Monday, 18 June 2018

Vinay Prasad: Why is 40% of clinical practice wrong?

On May 18, Vinay Prasad offered a conference in Barcelona as part of the 5th "Right Care" Conference of the Clinical Management Section of the Catalan Society of Health Management (SCGS), where we had the opportunity to invite him to explain why he had created (with Adam Cifu and other collaborators) the list of 146 clinical practices that would have to be reversed and what are the criteria they had been used.

What is medical reversal?

According to Prasad, a medical reversal is the need to stop a clinical activity because a well-done study, usually a clinical trial with finalist indicators, shows that in fact, the desired results are not achieved, or that the adverse effects do not compensate the benefits. The speaker gave some very diverse examples, such as the Swan Ganz catheterization to monitor the hemodynamic balance of patients in shock, the hormonal treatment for post-menopausal women in order to reduce coronary or cerebral vascular risk and the placement of coronary stents in patients with stable angina to reduce the risk of infarction, increase survival or even to delay the effort angina. In all three examples, consistent clinical trials have shown that these were clinical activities that, in practice, did not meet the set objectives, and in addition had side effects, which were not unimportant.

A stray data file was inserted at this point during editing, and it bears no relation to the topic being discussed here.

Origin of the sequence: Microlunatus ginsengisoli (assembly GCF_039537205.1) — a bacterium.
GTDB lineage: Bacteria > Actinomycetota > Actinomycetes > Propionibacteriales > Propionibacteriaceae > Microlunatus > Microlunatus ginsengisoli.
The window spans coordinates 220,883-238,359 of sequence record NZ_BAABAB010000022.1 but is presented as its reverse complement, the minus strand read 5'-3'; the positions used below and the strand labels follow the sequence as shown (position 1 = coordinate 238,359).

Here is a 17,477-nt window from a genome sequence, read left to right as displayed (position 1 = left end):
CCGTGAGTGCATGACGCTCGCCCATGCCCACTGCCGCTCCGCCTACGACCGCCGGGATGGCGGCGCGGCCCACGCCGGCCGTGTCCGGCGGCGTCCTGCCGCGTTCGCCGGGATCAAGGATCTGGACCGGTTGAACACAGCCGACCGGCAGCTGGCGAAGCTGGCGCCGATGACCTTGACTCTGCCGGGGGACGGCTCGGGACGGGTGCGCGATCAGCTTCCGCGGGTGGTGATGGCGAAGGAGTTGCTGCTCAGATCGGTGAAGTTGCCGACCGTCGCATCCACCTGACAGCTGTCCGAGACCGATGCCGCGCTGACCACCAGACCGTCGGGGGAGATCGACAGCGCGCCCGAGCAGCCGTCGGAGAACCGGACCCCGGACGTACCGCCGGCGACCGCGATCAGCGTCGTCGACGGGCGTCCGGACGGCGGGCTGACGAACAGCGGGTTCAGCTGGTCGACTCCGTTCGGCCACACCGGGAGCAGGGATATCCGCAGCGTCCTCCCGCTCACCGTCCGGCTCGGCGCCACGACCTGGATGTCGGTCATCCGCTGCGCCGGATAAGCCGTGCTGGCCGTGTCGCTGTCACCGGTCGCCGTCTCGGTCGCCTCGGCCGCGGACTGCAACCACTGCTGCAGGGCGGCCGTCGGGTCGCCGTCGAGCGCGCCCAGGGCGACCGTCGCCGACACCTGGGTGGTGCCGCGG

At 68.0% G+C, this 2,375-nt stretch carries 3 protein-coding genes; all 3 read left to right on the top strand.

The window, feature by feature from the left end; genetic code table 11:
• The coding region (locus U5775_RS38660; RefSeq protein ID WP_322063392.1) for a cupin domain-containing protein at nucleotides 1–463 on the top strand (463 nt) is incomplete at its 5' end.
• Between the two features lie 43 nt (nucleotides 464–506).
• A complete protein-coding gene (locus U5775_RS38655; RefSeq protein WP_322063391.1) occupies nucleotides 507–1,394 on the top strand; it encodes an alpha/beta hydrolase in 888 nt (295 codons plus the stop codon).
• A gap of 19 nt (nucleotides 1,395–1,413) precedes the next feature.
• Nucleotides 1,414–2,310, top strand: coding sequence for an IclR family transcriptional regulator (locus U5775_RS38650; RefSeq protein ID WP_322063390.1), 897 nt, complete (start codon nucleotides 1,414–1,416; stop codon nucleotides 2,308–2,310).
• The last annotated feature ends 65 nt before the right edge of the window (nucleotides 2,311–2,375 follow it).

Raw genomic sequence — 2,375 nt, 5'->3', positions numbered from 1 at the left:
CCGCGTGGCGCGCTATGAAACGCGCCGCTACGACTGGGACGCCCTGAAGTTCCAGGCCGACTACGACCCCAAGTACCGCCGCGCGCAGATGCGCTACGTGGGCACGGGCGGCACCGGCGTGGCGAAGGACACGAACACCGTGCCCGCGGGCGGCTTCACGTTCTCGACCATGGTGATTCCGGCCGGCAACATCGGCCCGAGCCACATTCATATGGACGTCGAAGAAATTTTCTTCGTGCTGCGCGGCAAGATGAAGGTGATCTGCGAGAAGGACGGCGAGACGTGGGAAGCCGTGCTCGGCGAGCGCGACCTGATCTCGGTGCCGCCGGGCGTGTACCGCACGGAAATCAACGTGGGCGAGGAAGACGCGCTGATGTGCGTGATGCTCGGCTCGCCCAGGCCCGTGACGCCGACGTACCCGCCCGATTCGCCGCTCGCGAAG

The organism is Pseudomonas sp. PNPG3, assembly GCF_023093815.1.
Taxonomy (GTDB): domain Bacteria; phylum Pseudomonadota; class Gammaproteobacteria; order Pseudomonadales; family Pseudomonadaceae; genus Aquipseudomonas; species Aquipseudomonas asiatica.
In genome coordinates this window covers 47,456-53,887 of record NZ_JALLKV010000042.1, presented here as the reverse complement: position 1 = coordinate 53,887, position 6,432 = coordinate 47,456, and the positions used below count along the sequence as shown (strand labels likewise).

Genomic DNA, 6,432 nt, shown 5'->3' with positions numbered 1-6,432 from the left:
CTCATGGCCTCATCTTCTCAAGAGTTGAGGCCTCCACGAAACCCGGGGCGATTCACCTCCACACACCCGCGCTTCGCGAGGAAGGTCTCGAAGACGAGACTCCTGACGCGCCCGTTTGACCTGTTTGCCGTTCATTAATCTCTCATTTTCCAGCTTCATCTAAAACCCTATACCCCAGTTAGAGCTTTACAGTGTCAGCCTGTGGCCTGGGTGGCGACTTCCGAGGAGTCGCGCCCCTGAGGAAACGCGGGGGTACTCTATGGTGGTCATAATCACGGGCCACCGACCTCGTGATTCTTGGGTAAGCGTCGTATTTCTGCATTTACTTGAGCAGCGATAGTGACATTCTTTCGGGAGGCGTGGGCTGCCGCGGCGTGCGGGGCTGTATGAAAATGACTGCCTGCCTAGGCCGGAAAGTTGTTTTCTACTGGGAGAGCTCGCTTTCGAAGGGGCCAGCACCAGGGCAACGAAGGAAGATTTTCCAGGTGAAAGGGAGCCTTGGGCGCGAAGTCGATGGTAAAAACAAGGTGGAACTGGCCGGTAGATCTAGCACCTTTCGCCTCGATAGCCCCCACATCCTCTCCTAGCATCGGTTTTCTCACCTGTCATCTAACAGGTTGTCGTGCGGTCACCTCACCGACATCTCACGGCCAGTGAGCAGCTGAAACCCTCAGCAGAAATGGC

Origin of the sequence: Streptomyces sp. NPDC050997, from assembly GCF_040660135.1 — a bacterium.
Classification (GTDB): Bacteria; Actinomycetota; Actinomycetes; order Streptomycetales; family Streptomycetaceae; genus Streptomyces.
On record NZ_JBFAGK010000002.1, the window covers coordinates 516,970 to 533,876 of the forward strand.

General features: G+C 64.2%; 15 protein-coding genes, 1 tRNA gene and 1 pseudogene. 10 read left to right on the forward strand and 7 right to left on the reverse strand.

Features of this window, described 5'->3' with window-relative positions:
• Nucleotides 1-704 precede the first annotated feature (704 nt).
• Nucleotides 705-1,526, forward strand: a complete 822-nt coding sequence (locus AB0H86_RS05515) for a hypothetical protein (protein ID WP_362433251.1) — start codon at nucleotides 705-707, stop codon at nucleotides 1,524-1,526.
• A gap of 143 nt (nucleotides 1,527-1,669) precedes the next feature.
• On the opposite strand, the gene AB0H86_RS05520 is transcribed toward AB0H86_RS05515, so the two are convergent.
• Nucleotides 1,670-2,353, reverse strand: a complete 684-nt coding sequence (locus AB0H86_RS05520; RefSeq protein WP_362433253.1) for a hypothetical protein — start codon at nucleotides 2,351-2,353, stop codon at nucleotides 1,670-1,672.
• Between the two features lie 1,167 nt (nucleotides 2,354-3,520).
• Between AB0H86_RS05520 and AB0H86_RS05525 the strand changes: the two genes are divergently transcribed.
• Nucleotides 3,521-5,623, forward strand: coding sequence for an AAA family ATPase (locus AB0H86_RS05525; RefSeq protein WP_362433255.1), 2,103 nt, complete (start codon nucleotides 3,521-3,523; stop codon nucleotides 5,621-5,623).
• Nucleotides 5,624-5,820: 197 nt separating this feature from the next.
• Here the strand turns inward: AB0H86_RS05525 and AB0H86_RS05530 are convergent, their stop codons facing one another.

How it have been chosen the 146 practices to be reversed?

After reviewing 2,044 articles published in the New England Journal of Medicine in the "Original Articles" section for 10 years (2001-2010), researchers found that there were 363 that dealt with evaluations of established clinical practices, of which 146, 40.2% (hence the title of the conference), should be reversed because the published results contradict the evidence known to date. The list includes practices related to medicines, diagnostic and surgical procedures, implantation or use of devices, cancer screenings, etc., which shows that the reversals affect the entire spectrum of medicine.